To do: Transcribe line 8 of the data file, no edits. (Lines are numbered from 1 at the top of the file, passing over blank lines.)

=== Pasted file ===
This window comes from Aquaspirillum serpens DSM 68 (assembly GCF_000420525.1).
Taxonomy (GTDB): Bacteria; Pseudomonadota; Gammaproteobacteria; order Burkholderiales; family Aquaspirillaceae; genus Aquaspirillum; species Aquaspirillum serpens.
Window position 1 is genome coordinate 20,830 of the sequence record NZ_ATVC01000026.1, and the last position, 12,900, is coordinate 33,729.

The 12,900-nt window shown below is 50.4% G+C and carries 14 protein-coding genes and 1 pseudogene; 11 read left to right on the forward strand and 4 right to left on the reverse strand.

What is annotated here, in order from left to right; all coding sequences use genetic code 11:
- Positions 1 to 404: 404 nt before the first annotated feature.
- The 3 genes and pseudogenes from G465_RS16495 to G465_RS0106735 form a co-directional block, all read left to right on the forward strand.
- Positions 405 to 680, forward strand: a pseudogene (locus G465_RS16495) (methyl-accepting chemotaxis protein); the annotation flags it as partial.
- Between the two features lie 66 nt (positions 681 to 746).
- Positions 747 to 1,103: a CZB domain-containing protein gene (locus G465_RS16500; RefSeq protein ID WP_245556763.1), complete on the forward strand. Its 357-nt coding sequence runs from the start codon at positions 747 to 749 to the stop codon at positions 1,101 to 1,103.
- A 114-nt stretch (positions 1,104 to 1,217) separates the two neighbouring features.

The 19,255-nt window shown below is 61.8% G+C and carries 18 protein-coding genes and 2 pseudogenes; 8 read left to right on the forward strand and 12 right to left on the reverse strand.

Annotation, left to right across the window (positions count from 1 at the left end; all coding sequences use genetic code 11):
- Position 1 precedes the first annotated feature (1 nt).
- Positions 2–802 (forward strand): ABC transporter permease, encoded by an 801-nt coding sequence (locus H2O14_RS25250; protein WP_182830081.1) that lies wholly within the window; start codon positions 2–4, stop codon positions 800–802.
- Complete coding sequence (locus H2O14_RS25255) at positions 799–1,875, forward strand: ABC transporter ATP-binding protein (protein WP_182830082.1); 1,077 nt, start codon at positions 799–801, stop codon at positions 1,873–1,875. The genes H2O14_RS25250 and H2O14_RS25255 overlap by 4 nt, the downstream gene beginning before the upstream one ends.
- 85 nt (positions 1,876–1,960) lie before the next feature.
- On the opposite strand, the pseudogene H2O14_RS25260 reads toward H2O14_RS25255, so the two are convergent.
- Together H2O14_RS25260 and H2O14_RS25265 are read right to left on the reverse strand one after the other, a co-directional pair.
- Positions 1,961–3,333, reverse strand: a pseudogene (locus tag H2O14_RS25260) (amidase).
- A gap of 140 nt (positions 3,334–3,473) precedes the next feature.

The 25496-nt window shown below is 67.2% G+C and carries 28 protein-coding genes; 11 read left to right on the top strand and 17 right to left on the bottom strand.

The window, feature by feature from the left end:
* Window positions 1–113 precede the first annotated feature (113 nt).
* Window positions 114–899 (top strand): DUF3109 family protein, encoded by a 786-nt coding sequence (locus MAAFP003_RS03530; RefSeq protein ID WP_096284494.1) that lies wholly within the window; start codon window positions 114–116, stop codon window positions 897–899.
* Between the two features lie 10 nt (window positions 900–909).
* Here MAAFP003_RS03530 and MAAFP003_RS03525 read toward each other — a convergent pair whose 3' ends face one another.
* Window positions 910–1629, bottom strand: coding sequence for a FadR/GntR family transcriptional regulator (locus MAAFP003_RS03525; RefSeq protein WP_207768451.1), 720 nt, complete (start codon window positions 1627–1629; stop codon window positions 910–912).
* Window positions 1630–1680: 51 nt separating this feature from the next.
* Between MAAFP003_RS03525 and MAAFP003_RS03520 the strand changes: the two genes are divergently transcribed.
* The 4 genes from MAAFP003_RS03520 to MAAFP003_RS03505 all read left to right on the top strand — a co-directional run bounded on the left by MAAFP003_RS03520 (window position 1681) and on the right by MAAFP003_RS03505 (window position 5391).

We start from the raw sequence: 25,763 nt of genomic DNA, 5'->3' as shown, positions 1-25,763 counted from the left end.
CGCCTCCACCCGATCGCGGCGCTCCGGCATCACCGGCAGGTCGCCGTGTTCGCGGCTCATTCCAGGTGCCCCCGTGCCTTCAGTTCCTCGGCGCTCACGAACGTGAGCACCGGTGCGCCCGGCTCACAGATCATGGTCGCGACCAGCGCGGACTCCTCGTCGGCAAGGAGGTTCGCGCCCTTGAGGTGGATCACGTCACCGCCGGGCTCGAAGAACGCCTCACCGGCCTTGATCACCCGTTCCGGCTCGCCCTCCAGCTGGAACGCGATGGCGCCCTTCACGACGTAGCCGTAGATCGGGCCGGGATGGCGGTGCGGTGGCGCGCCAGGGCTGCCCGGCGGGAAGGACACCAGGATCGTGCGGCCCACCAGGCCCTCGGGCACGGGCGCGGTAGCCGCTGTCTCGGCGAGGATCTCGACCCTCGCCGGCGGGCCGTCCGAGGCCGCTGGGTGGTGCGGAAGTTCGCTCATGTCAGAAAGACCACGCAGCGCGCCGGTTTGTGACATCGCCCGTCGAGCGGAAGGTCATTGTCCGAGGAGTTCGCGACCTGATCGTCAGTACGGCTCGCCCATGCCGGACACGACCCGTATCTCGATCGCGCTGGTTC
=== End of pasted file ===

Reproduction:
- Positions 405 to 680, forward strand: a pseudogene (locus G465_RS16495) (methyl-accepting chemotaxis protein); the annotation flags it as partial.